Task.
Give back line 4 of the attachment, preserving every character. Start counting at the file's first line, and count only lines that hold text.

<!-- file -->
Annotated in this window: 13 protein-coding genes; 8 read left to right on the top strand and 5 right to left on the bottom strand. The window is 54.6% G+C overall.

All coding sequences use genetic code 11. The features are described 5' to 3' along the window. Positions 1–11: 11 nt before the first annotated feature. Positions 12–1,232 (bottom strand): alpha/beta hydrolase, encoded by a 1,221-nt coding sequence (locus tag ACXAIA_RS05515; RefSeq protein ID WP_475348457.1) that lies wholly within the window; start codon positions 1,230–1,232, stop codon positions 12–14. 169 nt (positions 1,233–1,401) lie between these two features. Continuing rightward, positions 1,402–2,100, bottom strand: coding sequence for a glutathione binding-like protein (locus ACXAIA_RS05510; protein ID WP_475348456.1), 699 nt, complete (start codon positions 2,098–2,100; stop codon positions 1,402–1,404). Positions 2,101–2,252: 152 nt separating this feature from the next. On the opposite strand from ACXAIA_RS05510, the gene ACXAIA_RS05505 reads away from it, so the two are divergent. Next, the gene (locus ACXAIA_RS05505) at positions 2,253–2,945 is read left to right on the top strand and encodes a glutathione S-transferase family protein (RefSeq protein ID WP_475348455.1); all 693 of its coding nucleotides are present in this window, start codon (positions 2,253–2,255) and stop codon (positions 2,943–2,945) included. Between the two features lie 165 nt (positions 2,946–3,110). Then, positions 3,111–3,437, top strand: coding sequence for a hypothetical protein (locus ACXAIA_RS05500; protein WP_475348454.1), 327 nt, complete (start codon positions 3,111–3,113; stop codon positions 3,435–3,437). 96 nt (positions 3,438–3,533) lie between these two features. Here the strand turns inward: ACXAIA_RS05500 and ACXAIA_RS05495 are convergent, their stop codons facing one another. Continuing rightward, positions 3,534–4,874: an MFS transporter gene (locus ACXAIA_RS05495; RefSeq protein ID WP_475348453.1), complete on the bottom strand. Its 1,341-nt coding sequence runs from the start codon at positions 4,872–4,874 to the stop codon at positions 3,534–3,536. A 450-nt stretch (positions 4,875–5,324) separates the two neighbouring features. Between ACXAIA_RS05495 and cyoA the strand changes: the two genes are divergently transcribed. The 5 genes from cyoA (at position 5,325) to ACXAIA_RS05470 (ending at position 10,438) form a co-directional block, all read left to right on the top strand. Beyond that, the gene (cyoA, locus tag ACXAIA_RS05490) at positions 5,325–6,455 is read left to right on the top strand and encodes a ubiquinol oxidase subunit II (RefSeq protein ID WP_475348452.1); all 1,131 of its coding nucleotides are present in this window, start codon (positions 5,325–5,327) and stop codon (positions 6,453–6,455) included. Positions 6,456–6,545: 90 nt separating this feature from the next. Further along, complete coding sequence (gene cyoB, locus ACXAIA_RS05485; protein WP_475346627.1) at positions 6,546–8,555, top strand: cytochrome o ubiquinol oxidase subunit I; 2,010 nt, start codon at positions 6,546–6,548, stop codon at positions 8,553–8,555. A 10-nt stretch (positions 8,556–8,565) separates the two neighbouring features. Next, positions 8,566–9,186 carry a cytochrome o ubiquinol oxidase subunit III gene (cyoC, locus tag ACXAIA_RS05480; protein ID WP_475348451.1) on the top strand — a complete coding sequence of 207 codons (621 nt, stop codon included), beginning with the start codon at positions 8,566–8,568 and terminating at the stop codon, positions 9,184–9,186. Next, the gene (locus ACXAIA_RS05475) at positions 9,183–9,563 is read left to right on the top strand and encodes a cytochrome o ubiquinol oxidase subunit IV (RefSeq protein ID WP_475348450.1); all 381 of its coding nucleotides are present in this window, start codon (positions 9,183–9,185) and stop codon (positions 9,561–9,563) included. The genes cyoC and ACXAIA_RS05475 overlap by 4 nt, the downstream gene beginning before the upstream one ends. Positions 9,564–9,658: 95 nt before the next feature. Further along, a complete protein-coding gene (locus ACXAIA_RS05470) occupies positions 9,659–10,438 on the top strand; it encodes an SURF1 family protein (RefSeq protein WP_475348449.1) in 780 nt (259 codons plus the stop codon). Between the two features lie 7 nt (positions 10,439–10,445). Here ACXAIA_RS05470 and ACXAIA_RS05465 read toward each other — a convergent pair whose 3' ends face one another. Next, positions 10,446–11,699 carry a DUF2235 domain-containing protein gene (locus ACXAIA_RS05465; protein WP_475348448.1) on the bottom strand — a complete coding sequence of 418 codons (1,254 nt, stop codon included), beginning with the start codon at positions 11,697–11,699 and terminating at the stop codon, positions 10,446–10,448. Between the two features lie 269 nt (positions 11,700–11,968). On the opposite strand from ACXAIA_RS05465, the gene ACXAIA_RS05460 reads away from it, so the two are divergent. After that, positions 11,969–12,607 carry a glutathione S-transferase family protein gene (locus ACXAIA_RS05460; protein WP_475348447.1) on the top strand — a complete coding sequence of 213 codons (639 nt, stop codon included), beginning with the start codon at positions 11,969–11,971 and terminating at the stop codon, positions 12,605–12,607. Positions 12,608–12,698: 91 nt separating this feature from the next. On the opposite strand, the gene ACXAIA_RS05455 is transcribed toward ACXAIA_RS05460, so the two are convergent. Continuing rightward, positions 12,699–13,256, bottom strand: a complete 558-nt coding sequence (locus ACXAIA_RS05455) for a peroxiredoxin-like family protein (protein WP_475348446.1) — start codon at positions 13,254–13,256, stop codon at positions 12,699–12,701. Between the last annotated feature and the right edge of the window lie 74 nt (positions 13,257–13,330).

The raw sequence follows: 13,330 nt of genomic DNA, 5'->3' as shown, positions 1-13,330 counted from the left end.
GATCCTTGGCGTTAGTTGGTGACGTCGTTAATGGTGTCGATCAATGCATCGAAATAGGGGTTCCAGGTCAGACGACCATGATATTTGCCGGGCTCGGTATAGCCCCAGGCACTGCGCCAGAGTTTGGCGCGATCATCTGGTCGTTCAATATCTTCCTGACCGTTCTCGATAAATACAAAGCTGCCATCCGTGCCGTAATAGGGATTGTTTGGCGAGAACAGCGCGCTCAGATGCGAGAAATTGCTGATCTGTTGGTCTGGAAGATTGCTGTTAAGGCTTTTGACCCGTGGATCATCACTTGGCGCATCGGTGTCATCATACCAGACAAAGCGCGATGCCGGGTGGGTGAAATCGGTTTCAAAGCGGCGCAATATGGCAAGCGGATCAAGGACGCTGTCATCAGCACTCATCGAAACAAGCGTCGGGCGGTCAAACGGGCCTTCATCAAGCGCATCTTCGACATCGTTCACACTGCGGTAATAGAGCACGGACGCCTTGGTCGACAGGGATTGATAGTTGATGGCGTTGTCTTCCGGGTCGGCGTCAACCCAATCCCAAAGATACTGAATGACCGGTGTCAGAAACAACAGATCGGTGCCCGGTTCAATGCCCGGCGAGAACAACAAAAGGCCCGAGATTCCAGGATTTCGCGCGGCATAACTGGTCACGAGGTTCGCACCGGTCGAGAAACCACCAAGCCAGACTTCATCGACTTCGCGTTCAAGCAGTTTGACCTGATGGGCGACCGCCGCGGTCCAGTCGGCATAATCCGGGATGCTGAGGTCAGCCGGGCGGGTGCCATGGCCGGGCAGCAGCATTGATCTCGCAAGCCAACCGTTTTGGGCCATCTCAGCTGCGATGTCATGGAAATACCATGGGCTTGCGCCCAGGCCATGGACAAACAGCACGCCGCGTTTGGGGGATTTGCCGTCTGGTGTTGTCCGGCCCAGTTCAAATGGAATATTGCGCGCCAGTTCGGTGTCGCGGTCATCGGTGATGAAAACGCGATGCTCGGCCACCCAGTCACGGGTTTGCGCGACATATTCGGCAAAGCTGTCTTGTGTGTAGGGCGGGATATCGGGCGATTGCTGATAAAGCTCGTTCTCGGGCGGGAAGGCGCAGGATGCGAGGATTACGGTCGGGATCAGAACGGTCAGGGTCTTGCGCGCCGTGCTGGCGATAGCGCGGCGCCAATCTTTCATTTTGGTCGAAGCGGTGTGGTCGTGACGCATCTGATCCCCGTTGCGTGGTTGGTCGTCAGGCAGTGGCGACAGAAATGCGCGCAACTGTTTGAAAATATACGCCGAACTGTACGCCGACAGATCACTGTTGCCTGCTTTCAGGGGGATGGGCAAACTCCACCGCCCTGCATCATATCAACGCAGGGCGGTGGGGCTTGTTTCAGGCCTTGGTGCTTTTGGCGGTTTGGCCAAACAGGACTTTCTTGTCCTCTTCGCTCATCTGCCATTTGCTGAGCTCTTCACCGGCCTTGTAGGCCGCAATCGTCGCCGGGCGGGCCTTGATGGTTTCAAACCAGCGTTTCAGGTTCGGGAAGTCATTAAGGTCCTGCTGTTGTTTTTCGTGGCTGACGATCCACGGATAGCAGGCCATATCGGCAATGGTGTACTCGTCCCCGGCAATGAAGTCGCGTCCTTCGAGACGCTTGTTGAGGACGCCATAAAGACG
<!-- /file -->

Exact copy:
GATCCTTGGCGTTAGTTGGTGACGTCGTTAATGGTGTCGATCAATGCATCGAAATAGGGGTTCCAGGTCAGACGACCATGATATTTGCCGGGCTCGGTATAGCCCCAGGCACTGCGCCAGAGTTTGGCGCGATCATCTGGTCGTTCAATATCTTCCTGACCGTTCTCGATAAATACAAAGCTGCCATCCGTGCCGTAATAGGGATTGTTTGGCGAGAACAGCGCGCTCAGATGCGAGAAATTGCTGATCTGTTGGTCTGGAAGATTGCTGTTAAGGCTTTTGACCCGTGGATCATCACTTGGCGCATCGGTGTCATCATACCAGACAAAGCGCGATGCCGGGTGGGTGAAATCGGTTTCAAAGCGGCGCAATATGGCAAGCGGATCAAGGACGCTGTCATCAGCACTCATCGAAACAAGCGTCGGGCGGTCAAACGGGCCTTCATCAAGCGCATCTTCGACATCGTTCACACTGCGGTAATAGAGCACGGACGCCTTGGTCGACAGGGATTGATAGTTGATGGCGTTGTCTTCCGGGTCGGCGTCAACCCAATCCCAAAGATACTGAATGACCGGTGTCAGAAACAACAGATCGGTGCCCGGTTCAATGCCCGGCGAGAACAACAAAAGGCCCGAGATTCCAGGATTTCGCGCGGCATAACTGGTCACGAGGTTCGCACCGGTCGAGAAACCACCAAGCCAGACTTCATCGACTTCGCGTTCAAGCAGTTTGACCTGATGGGCGACCGCCGCGGTCCAGTCGGCATAATCCGGGATGCTGAGGTCAGCCGGGCGGGTGCCATGGCCGGGCAGCAGCATTGATCTCGCAAGCCAACCGTTTTGGGCCATCTCAGCTGCGATGTCATGGAAATACCATGGGCTTGCGCCCAGGCCATGGACAAACAGCACGCCGCGTTTGGGGGATTTGCCGTCTGGTGTTGTCCGGCCCAGTTCAAATGGAATATTGCGCGCCAGTTCGGTGTCGCGGTCATCGGTGATGAAAACGCGATGCTCGGCCACCCAGTCACGGGTTTGCGCGACATATTCGGCAAAGCTGTCTTGTGTGTAGGGCGGGATATCGGGCGATTGCTGATAAAGCTCGTTCTCGGGCGGGAAGGCGCAGGATGCGAGGATTACGGTCGGGATCAGAACGGTCAGGGTCTTGCGCGCCGTGCTGGCGATAGCGCGGCGCCAATCTTTCATTTTGGTCGAAGCGGTGTGGTCGTGACGCATCTGATCCCCGTTGCGTGGTTGGTCGTCAGGCAGTGGCGACAGAAATGCGCGCAACTGTTTGAAAATATACGCCGAACTGTACGCCGACAGATCACTGTTGCCTGCTTTCAGGGGGATGGGCAAACTCCACCGCCCTGCATCATATCAACGCAGGGCGGTGGGGCTTGTTTCAGGCCTTGGTGCTTTTGGCGGTTTGGCCAAACAGGACTTTCTTGTCCTCTTCGCTCATCTGCCATTTGCTGAGCTCTTCACCGGCCTTGTAGGCCGCAATCGTCGCCGGGCGGGCCTTGATGGTTTCAAACCAGCGTTTCAGGTTCGGGAAGTCATTAAGGTCCTGCTGTTGTTTTTCGTGGCTGACGATCCACGGATAGCAGGCCATATCGGCAATGGTGTACTCGTCCCCGGCAATGAAGTCGCGTCCTTCGAGACGCTTGTTGAGGACGCCATAAAGACG